DMITRI SHOSTAKOVICH: Orango – Prologue; Symphony No. 4 in C minor – Los Angeles Philharmonic/Los Angeles Master Chorale/soloists/Esa-Pekka Salonen – DGG B0016868-02, 96:30 (2 CDs) *****:
Much has been written about the incredible talents of Shostakovich as well as what his life was like in Stalinist Russia. Shostakovich had a strange, troubled and tenuous relationship with the government that he distrusted, feared and despised but which – occasionally – paid him well and expected some exaggerated gratitude.
Shostakovich knew he had much to offer musically as well as philosophically and gave vent to his true feelings most often in his operas. Lady Macbeth of Mtsensk gave a troubled and sarcastic view of the role of women in revolutionary-era Russia while The Nose openly made fun of a post-revolution government official whose intrusiveness and pomposity overcomes his very identity and humanity.
Orango, commissioned in 1932 by the Bolshoi Theatre, and left unfinished, may be his most bitter and sarcastic condemnation of the government influenced press and the climate of his country in general. The plot is a strange one in which television announcers try to ignore political uprisings and the like while a new media voice, “Orango”, emerges to rally the people against Communism. Orango is also a bizarre human-ape hybrid whose character is based on the even more bizarre and morally controversial experiments of an actual Soviet geneticist, Ilya Ivanov, who actually tried to cross-breed humans and apes. Orango, as the journalist “Jean Or”, descends into corruption, bribery, sleazy journalism and so forth until his animal nature takes over and he is caged and displayed.
Shostakovich’s opera commission, based on a libretto of his device, in turn based on the joint writings of Tolstoy and Alexander Starchakov (who ended up shot!), was intended as a paean to the 15th anniversary of the Revolution and was never completed. (Apparently the bitter and sarcastic nature of the story was not quite what the proletariat had in mind; with its similarities to Mikhail Bulgakov’s famous “Heart of a Dog”.) Amazingly, this work was found in a box by scholar Olga Digonskaya who worked with English composer Gerard McBurney to fill in the blanks and bring the score to life.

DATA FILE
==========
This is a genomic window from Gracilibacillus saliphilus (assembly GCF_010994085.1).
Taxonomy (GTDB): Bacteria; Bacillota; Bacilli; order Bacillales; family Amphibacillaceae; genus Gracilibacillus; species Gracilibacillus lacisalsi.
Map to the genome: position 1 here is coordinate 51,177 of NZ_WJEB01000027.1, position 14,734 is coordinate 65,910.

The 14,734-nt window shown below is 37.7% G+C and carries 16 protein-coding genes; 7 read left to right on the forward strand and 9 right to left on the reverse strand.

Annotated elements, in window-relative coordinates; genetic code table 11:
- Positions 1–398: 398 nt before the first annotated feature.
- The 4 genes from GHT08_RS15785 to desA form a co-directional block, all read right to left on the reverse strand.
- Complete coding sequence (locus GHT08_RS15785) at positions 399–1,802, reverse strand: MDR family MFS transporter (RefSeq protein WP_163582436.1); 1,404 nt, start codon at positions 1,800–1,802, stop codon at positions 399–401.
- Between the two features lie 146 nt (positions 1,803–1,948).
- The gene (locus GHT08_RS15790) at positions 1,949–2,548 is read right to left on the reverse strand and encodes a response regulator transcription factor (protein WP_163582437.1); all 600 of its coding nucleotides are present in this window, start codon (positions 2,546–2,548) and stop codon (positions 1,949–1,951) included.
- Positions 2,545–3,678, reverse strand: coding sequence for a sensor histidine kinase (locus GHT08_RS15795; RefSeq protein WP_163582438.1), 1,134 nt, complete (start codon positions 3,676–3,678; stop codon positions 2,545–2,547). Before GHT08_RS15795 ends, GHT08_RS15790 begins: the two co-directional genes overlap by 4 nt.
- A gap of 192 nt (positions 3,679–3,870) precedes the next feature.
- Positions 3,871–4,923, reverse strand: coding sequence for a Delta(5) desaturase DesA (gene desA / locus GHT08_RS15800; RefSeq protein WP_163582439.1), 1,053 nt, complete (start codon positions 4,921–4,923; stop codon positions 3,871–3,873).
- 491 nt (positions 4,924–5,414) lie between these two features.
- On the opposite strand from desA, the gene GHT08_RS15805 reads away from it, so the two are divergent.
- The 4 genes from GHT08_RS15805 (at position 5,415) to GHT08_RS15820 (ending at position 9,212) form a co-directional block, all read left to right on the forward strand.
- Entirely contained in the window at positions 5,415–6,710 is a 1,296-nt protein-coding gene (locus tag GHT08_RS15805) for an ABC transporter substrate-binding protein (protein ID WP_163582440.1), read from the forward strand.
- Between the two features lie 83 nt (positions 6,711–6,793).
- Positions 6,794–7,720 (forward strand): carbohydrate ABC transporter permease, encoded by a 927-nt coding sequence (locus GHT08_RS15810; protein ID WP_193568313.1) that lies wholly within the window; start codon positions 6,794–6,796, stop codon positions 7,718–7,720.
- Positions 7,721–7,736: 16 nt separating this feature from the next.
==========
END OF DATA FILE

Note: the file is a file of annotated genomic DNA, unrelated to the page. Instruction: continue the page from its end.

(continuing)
This recording was made live at Walt Disney Concert hall in a semi-staged version of the Prologue by the extremely talented and ideally- suited Peter Sellars in December, 2011. The score has been described as “madcap pessimism” (Mark Swed, LA Times) and is, indeed, one of Shostakovich’s wildest mélanges of folk tunes, marches, terrifying outbursts and an orchestration that includes car horns and whistles among other things. At one point a French critic (in the libretto) jumps onto the podium to try to stop the conductor! It is – in all aspects – the composer’s audacious and largely successful depiction of a world gone mad.
The Symphony No. 4 is not only the other monumental pairing on this disc but it was the second half of this live concert. Conductor Esa-Pekka Salonen chose the bleak and terrifying Fourth as almost the logical extension of the mood established in Orango.
The Symphony No. 4 is decidedly one of Shostakovich’s best and most bizarre. It represents the chaos and paranoia that the composer must have felt at the time and reflected the dangerously unpredictable nature of his country and its leadership. The opening Allegretto and Presto is wild and manic. The central Moderato con Moto is strangely benign and nearly out of place while the final Largo and Allegro is a wholly sardonic mash of the sweetly simple and the most tragically piercing series of outbursts. It is truly Shostakovich practically screaming his frustration and “wakeup” to his countrymen and offers such an unbelievable contrast to the subsequent Fifth!
As for this recording and the forces of the LA Philharmonic, the LA Master Chorale and maestro Salonen, I think this is Grammy award stuff! The Los Angeles Philharmonic emerged under Salonen as, arguably, the best orchestra in the country and I personally think that, during his tenure, they were an amazing and formidable ensemble. The recording is amazing. The engineers of DGG in the Walt Disney Concert Hall with these performing forces have much to work with. All the vocalists in Orango and every single instrumentalist in both pieces are splendid.
This is an essential recording for admirers of Shostakovich as well as for fans of Salonen and the Los Angeles Philharmonic. Strongly recommended!
The first of the Rubenstein series, by Shelest and Järvi